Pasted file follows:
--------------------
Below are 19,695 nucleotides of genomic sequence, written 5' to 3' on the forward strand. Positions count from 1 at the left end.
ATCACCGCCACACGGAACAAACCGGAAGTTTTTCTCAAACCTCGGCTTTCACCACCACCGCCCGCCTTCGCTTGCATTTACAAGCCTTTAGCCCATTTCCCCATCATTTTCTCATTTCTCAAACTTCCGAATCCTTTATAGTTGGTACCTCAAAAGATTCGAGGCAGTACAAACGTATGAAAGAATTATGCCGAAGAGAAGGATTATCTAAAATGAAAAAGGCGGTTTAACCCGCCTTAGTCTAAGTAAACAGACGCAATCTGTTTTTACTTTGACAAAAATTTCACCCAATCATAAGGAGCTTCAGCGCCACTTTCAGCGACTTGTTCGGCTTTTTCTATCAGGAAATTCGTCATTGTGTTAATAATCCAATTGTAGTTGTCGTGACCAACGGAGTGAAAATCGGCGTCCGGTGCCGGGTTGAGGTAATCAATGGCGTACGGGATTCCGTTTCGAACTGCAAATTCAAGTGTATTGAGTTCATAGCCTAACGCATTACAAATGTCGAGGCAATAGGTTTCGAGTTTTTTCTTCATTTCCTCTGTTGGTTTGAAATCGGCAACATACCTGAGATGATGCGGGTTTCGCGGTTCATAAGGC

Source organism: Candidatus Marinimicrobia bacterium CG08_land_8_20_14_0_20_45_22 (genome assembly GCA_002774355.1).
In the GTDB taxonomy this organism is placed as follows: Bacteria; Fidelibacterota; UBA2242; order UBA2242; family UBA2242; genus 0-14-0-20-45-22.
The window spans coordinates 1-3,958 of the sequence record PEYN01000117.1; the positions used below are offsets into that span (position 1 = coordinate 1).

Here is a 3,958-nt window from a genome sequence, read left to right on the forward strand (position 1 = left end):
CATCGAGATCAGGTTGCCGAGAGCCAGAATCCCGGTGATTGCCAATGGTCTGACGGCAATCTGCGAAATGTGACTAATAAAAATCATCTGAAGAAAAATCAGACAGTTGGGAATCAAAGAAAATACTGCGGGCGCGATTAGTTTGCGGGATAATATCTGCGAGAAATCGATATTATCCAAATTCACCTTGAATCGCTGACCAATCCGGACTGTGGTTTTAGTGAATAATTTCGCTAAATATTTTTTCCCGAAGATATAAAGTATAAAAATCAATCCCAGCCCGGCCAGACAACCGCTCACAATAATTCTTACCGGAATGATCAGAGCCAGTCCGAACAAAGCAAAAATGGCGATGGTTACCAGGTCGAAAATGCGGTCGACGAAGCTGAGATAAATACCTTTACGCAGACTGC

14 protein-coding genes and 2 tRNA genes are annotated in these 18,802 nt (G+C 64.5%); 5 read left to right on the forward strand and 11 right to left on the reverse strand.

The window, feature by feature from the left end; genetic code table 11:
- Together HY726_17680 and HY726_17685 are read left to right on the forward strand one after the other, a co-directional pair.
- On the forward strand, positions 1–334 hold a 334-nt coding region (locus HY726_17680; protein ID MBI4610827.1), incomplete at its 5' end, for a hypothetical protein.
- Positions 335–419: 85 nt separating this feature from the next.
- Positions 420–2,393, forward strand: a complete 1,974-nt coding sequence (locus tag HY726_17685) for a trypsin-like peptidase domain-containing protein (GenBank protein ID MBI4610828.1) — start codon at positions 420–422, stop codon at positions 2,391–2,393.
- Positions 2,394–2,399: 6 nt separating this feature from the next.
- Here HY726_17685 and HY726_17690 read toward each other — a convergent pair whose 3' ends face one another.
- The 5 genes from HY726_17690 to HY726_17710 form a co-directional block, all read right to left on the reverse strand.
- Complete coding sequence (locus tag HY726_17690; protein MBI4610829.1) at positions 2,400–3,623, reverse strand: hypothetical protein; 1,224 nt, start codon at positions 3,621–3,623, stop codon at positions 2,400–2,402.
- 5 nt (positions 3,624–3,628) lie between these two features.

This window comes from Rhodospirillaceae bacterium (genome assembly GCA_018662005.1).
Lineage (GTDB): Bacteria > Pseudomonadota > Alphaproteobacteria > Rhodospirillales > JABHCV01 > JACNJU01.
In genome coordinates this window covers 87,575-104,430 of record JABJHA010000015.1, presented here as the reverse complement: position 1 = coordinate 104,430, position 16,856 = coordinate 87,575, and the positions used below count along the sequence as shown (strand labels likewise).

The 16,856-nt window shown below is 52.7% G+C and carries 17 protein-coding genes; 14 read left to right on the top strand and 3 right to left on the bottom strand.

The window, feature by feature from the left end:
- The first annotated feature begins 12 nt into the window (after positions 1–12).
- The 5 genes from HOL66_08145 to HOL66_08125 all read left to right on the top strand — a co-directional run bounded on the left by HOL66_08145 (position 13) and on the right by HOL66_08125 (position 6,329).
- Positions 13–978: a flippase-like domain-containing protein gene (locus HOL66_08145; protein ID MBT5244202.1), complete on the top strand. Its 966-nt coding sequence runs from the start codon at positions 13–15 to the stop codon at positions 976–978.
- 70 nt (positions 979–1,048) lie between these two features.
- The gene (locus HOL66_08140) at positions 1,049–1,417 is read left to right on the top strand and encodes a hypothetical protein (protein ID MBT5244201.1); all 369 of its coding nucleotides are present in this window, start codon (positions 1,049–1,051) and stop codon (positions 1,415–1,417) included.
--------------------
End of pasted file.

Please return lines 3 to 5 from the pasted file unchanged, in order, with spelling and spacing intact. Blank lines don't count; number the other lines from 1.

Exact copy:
Source organism: Candidatus Marinimicrobia bacterium CG08_land_8_20_14_0_20_45_22 (genome assembly GCA_002774355.1).
In the GTDB taxonomy this organism is placed as follows: Bacteria; Fidelibacterota; UBA2242; order UBA2242; family UBA2242; genus 0-14-0-20-45-22.
The window spans coordinates 1-3,958 of the sequence record PEYN01000117.1; the positions used below are offsets into that span (position 1 = coordinate 1).